As I may have mentioned a time or twenty, I'm not a big fan of basing investment decisions on one's "macro view." Such an approach would appear to be anchored in logic. The first step is to establish your macro view of the world. In other words, you first decide what is likely to happen to the economy, interest rates, inflation, stocks, currencies, commodities, etc. Simple, right? And then from there, you invest accordingly and wait for your thesis to play out. That's how Paulsen made his billions, right?
My problem is that I can rarely predict what one market is going to do next week, let along figure out what a slew of markets are going to do over the next year. Sorry, but I'm just not smart enough to pull this off. (And that darn crystal ball of mine is in the shop again!)
Exhibit A in my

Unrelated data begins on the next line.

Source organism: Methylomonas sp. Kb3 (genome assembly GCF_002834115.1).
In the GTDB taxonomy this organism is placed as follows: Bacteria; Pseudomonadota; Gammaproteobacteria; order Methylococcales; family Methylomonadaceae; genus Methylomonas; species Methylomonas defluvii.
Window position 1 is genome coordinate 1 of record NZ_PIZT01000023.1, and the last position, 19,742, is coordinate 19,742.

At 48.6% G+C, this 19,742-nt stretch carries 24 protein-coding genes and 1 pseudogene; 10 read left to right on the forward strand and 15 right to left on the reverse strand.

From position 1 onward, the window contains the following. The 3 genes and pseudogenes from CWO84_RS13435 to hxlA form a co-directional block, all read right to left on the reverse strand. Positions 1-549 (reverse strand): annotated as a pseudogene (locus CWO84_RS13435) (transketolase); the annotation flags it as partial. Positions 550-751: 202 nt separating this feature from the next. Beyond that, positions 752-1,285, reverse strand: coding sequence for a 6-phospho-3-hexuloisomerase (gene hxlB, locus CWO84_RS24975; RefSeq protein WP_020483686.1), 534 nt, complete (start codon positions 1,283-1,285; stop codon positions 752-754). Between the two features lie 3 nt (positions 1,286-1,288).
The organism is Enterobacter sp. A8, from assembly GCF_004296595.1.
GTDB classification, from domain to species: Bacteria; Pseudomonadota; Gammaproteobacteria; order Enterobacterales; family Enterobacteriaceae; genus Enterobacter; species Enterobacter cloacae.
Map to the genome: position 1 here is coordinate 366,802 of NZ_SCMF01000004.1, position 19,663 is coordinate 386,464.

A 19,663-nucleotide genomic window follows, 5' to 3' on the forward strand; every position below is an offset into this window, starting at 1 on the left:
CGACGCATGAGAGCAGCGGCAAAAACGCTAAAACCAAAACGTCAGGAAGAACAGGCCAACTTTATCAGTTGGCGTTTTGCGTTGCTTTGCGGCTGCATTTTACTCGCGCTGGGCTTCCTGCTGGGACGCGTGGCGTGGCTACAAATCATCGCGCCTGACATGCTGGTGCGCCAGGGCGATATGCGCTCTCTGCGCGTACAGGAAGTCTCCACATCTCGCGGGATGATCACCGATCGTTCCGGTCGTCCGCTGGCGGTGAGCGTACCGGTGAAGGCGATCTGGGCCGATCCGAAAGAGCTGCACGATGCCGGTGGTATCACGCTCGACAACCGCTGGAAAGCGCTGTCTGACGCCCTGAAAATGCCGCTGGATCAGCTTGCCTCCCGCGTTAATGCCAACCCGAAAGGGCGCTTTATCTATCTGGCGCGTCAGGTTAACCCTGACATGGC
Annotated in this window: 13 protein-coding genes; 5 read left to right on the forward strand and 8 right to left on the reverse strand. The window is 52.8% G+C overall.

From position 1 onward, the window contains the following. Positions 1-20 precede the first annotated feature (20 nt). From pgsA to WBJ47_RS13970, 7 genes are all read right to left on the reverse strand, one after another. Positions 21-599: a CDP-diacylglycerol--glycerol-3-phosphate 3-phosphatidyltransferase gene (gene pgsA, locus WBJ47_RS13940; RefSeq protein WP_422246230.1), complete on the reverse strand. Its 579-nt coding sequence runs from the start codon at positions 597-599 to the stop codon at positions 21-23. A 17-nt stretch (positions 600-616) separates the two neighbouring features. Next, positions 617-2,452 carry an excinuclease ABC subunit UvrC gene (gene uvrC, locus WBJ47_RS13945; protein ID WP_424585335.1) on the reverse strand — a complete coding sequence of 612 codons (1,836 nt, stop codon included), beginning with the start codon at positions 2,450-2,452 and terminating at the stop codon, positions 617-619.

The prevailing wisdom in the market today is that stocks, collectively, are expensive and that a "sizeable correction," however one wants to define one, is needed and/or forthcoming. While I won't belabor you with current and backward-looking quantitative data to prove the point, let's just agree that the market is trading at a valuation ratio in excess of what might be considered average.
While the market could be considered "pricey" on a historical basis, a look at the "doubling" performance of SPY (SPY) over the past five years evinces a rather orderly upwards move following our nation's near financial collapse in 2008-09.
SPY - 5 Years
This would contrast with the hyperbolic buy frenzy that occurred in technology, Internet, and growth stocks in the late 90s. The Nasdaq 100 Index made a 7-fold move in 5 years, subsequently losing 75% of its value in less than two years. History tells